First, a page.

More than 100,000 individuals in Maryland could become disqualified from owning their registered gun under a bill currently under consideration by state lawmakers.
According to the Associated Press, the Maryland House of Delegates is debating a proposal that would link the state’s gun and criminal registries, enabling law enforcement officials to more effectively seize firearms in the possession of those convicted of felonies or violent crimes.
Under Maryland law, anyone convicted of such crimes is required to relinquish their firearms. However, the chief sponsor of the proposed bill, Delegate Luiz Simmons (D-Montgomery Couny), said the law is incapable of truly being enforced if police cannot use their database to pinpoint the individuals in question.
If passed into law, the new bill would require police to run a check twice a year in search of convicted felons with registered guns. Police, meanwhile, believe the linked systems would lead them to disqualify 10 percent of registered gun owners. That amounts to approximately 110,000 people.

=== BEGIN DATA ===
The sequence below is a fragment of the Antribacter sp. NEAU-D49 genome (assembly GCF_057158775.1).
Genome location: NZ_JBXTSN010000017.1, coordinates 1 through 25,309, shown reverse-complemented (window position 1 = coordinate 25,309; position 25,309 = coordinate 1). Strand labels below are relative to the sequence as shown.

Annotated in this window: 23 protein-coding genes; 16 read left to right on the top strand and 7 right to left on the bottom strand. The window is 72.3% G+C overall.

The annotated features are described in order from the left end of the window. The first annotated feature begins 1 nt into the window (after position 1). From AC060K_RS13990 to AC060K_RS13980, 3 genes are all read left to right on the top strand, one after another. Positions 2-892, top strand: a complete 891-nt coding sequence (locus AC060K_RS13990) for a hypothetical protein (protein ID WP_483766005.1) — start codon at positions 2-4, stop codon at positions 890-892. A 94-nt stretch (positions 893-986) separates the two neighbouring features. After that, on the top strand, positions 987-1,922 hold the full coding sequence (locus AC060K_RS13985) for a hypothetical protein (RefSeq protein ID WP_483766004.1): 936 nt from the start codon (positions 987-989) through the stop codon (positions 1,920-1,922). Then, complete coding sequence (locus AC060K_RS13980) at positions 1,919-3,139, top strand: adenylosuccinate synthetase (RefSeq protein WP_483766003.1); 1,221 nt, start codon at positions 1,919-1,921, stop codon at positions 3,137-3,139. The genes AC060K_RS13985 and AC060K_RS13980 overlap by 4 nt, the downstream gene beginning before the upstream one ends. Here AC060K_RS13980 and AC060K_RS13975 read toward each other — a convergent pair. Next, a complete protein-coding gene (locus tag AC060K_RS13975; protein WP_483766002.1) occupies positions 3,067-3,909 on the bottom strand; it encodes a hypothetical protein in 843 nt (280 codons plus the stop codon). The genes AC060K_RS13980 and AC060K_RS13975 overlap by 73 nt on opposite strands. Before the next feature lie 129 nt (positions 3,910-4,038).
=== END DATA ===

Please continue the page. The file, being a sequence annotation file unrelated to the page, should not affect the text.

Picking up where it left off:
As noted by the AP, California passed a similar law back in 2007. In a statement released by Simmons, the lawmaker said that since linking its registries, the California has collected more than 10,000 guns from convicted felons and is working on rounding up another 40,000.
Meanwhile, another Maryland bill targeting gun transactions has been proposed. According to the Baltimore Sun, the bill would prohibit gun sales from moving forward until a background check if fully completed. Currently, dealers may hand over a firearm after one week, even if the background check is still in process.
However, gun rights advocates have blasted the bill, saying it would allow the state to indefinitely delay gun sales because of a backlog of background checks that already need to be processed.
Consideration of these bills comes a little more than a month after a public shooting in Columbia, Maryland. As RT reported in January, a gunman opened fire in a local mall, killing two people and injuring another before taking his own life.